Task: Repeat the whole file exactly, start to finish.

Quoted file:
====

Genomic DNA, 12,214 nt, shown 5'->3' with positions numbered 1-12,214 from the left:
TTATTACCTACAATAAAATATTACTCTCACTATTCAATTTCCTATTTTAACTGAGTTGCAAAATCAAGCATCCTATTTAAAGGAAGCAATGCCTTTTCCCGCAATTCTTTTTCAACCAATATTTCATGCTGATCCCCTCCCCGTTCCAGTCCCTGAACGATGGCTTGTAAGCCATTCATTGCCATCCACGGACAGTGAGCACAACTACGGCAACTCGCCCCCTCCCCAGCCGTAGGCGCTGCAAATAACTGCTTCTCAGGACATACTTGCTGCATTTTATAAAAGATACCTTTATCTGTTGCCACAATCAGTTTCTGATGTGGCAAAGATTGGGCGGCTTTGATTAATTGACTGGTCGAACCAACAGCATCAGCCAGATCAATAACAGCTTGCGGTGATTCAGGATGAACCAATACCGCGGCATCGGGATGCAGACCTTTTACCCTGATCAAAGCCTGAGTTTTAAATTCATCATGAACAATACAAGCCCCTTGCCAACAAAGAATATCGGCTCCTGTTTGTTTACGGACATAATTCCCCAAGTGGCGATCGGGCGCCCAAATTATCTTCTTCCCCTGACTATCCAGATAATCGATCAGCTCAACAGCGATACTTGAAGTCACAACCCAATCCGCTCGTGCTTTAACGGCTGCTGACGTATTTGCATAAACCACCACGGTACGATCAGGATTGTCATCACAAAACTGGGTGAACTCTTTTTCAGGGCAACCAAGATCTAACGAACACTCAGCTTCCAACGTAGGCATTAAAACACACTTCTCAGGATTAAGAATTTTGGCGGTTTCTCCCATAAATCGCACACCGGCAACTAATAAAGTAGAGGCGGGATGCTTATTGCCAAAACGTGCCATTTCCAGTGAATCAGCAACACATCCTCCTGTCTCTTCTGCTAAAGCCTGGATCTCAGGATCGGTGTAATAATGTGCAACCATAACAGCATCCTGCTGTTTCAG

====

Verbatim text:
Genomic DNA, 12,214 nt, shown 5'->3' with positions numbered 1-12,214 from the left:
TTATTACCTACAATAAAATATTACTCTCACTATTCAATTTCCTATTTTAACTGAGTTGCAAAATCAAGCATCCTATTTAAAGGAAGCAATGCCTTTTCCCGCAATTCTTTTTCAACCAATATTTCATGCTGATCCCCTCCCCGTTCCAGTCCCTGAACGATGGCTTGTAAGCCATTCATTGCCATCCACGGACAGTGAGCACAACTACGGCAACTCGCCCCCTCCCCAGCCGTAGGCGCTGCAAATAACTGCTTCTCAGGACATACTTGCTGCATTTTATAAAAGATACCTTTATCTGTTGCCACAATCAGTTTCTGATGTGGCAAAGATTGGGCGGCTTTGATTAATTGACTGGTCGAACCAACAGCATCAGCCAGATCAATAACAGCTTGCGGTGATTCAGGATGAACCAATACCGCGGCATCGGGATGCAGACCTTTTACCCTGATCAAAGCCTGAGTTTTAAATTCATCATGAACAATACAAGCCCCTTGCCAACAAAGAATATCGGCTCCTGTTTGTTTACGGACATAATTCCCCAAGTGGCGATCGGGCGCCCAAATTATCTTCTTCCCCTGACTATCCAGATAATCGATCAGCTCAACAGCGATACTTGAAGTCACAACCCAATCCGCTCGTGCTTTAACGGCTGCTGACGTATTTGCATAAACCACCACGGTACGATCAGGATTGTCATCACAAAACTGGGTGAACTCTTTTTCAGGGCAACCAAGATCTAACGAACACTCAGCTTCCAACGTAGGCATTAAAACACACTTCTCAGGATTAAGAATTTTGGCGGTTTCTCCCATAAATCGCACACCGGCAACTAATAAAGTAGAGGCGGGATGCTTATTGCCAAAACGTGCCATTTCCAGTGAATCAGCAACACATCCTCCTGTCTCTTCTGCTAAAGCCTGGATCTCAGGATCGGTGTAATAATGTGCAACCATAACAGCATCCTGCTGTTTCAG